Many more people are dying in US hospitals from medical mistakes than previously reported, perhaps more than four times more. This makes medical errors the third leading cause of death behind heart disease and cancer. Since no one counts all medical errors and sometimes these are not reported, all numbers are estimates. However, no matter what the number, the research shows a problem that needs to be addressed. Patients can help by reporting harmful events and participating in follow-up investigations.

Allen M, ProPublica. “How Many Die from Medical Mistakes in U.S. Hospitals?” Scientific American. Sep 20 2013

Rodak S. “Study: Medical Error Deaths 4.5 Times More Likely Than IOM Estimate.” Becker’s Clinical Quality and Infection Control. Sep 20 2013.

James JT. “A New, Evidence-based Estimate of Patient Harms Associated with Hospital Care.” Journal of Patient Safety. Sep 2013 9.13:122–8.,_Evidence_based_Estimate_of_Patient_Harms.2.aspx


RX CasePrescription-Drug Imports Approved in Maine

It is no secret that people outside of the US pay less for their pharmaceuticals. Saving money by using foreign pharmacies is nothing new to those near the Canadian border. The city of Portland, Maine, saved more than $3.2 M by using a Canadian drug service between 2004 and 2012. Recently, the state of Maine has passed a law, the first of its kind, sanctioning the use of foreign pharmacies for the purchase of drugs. The drug makers are suing the state citing safety concerns.

Levitz J, Martin TW. “Maine to Allow Prescription-Drug Imports.” Wall Street Journal. Oct. 11 2013.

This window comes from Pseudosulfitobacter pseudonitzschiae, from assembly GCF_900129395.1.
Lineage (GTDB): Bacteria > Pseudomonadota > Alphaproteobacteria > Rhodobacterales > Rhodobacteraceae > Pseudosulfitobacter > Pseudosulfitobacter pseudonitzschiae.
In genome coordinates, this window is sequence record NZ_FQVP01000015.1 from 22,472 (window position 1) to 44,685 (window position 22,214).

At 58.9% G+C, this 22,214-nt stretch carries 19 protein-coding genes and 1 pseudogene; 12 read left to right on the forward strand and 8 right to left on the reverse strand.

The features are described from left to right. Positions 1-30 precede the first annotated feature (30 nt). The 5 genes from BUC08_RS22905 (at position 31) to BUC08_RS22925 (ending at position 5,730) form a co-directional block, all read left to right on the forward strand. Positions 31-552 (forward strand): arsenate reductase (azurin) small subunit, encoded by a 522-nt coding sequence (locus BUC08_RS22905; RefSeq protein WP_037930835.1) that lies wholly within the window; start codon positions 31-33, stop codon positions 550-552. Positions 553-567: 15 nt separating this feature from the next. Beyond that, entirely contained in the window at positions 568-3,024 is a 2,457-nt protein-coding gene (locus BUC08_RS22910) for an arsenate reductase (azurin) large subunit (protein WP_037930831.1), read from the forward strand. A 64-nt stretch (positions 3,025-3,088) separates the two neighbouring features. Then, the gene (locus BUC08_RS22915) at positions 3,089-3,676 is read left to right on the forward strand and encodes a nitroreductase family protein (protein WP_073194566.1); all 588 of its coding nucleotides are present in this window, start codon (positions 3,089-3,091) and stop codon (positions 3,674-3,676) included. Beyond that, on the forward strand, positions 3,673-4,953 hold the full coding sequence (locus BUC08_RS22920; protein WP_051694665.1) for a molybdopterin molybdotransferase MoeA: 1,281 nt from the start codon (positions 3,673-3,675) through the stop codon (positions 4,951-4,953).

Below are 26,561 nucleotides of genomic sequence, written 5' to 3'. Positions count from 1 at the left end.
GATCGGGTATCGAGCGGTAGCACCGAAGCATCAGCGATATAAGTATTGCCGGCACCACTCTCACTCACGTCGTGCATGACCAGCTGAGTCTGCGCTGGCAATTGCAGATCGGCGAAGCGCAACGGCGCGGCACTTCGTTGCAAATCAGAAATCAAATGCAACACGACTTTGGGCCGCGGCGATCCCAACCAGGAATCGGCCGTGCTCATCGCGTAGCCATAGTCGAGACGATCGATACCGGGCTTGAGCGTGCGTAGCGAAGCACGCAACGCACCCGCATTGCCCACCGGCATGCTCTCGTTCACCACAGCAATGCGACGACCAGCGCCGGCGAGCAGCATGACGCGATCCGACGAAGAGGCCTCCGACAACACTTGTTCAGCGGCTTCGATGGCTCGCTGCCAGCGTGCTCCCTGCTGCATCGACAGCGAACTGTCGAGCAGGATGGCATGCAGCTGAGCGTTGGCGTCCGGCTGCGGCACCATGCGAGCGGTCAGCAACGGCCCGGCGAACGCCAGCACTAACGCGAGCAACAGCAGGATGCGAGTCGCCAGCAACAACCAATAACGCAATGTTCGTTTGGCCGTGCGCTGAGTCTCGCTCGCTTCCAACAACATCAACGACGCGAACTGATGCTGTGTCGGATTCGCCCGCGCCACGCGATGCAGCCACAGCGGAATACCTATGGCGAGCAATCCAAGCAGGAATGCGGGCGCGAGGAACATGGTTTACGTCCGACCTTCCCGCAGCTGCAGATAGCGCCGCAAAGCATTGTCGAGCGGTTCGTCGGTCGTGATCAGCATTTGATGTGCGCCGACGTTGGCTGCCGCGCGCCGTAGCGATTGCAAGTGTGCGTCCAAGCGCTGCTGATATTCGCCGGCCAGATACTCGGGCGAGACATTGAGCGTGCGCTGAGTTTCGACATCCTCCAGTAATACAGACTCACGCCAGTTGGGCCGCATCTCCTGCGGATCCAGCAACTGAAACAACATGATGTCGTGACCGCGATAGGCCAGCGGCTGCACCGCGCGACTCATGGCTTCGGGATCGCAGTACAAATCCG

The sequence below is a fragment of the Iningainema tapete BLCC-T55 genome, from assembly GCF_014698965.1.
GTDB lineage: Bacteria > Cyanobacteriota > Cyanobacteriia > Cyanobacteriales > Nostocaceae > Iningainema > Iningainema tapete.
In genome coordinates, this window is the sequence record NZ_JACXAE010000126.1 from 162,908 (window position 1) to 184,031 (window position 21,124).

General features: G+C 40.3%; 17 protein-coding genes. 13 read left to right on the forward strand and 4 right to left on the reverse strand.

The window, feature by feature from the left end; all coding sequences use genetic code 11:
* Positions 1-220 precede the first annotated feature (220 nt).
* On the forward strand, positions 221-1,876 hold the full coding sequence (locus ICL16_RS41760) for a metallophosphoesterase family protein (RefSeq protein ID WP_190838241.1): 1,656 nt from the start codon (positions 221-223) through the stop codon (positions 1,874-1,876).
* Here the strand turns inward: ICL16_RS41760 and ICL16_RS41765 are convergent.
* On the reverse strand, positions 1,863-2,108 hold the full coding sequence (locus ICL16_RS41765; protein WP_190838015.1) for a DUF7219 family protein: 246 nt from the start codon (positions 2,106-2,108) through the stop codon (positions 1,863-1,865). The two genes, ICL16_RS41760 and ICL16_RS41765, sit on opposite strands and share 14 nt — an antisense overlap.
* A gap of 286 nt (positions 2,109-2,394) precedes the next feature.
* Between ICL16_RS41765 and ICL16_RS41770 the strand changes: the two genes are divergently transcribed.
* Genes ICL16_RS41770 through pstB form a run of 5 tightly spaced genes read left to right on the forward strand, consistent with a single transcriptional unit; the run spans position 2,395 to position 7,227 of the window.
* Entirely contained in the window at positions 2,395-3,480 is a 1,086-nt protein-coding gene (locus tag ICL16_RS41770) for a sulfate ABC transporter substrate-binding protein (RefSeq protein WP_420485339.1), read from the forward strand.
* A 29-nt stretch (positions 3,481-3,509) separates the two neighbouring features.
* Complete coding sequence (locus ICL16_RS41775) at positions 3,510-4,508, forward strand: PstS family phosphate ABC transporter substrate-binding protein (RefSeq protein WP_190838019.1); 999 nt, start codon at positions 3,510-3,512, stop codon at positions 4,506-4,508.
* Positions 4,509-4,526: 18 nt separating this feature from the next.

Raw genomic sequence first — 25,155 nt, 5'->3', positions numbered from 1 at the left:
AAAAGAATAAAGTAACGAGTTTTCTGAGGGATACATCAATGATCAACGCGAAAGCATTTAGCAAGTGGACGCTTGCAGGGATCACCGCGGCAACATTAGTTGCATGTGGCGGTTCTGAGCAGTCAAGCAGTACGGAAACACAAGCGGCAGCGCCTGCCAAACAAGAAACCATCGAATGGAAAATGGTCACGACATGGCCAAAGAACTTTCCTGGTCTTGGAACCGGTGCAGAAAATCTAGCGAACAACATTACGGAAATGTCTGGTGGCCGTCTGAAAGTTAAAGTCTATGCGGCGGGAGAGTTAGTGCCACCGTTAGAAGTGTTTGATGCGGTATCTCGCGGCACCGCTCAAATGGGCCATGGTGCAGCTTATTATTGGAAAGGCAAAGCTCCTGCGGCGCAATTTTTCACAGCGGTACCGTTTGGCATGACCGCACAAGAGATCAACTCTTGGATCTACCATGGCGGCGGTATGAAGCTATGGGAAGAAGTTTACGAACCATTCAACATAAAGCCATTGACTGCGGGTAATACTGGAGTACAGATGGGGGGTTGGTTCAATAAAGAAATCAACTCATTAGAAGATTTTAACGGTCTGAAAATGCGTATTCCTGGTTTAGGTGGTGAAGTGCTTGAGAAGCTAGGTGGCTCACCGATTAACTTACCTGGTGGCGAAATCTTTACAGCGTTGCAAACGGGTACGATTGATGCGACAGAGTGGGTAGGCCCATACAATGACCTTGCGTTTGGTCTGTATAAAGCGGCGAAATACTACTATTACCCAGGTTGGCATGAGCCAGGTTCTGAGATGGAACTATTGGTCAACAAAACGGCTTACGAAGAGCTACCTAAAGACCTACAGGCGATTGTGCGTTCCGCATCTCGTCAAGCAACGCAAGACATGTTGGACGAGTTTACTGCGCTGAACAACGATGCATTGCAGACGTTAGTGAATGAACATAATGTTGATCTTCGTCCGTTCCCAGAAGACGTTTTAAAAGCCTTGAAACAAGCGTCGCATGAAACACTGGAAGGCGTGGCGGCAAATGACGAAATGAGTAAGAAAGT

General Health and Medicine

Diet Linked to Depression and Inflammation

Many people with ITP are depressed from the disease and the treatments, but their depression can be difficult to manage since drugs like Prozac can impact platelets. Diet changes could help. In one study, more than 43,000 women who were not depressed were followed for 12 years. Those who consumed soft drinks, fatty red meat, and refined grains (ex. pasta, white bread, crackers) consistently were about 40% more likely to be diagnosed or treated for depression over time than the healthier eaters. The depressed women also had elevated markers for inflammation. A Mediterranean diet high in vegetables, olive oil, and fish was linked to a lower rate of depression in prior studies. Diet choices can also reduce inflammation.

Note: Inflammation has been linked to ITP. For information on diet and ITP see:

Heid M. “Pass the pasta -- and the Prozac?” Prevention News. Oct 2013.


AcupunctureAcupuncture Comes to the Rescue

Acupuncture and counseling may also improve depression according to a new study. In this study 755 people with long-standing, moderately-severe depression were divided into three groups. One group received the standard treatment for depression; a second group got the standard treatment plus acupuncture, and the third group had the standard treatment plus humanistic counseling. Both the acupuncture and counseling groups fared better than the standard treatment group. “Acupuncture seems like an excellent second-line, and perhaps even first-line, treatment for primary-care patients preferring an alternative therapy.”

Note: People with low platelets can safely get acupuncture treatments according to experts. See:

Roy-Bryne P. “Acupuncture for Depression Really Works!” NEJM Journal Watch. Oct 11 2013.

MacPherson H. “Acupuncture and Counselling for Depression in Primary Care: A Randomised Controlled Trial.” PLOS Medicine. Sep 24,2013.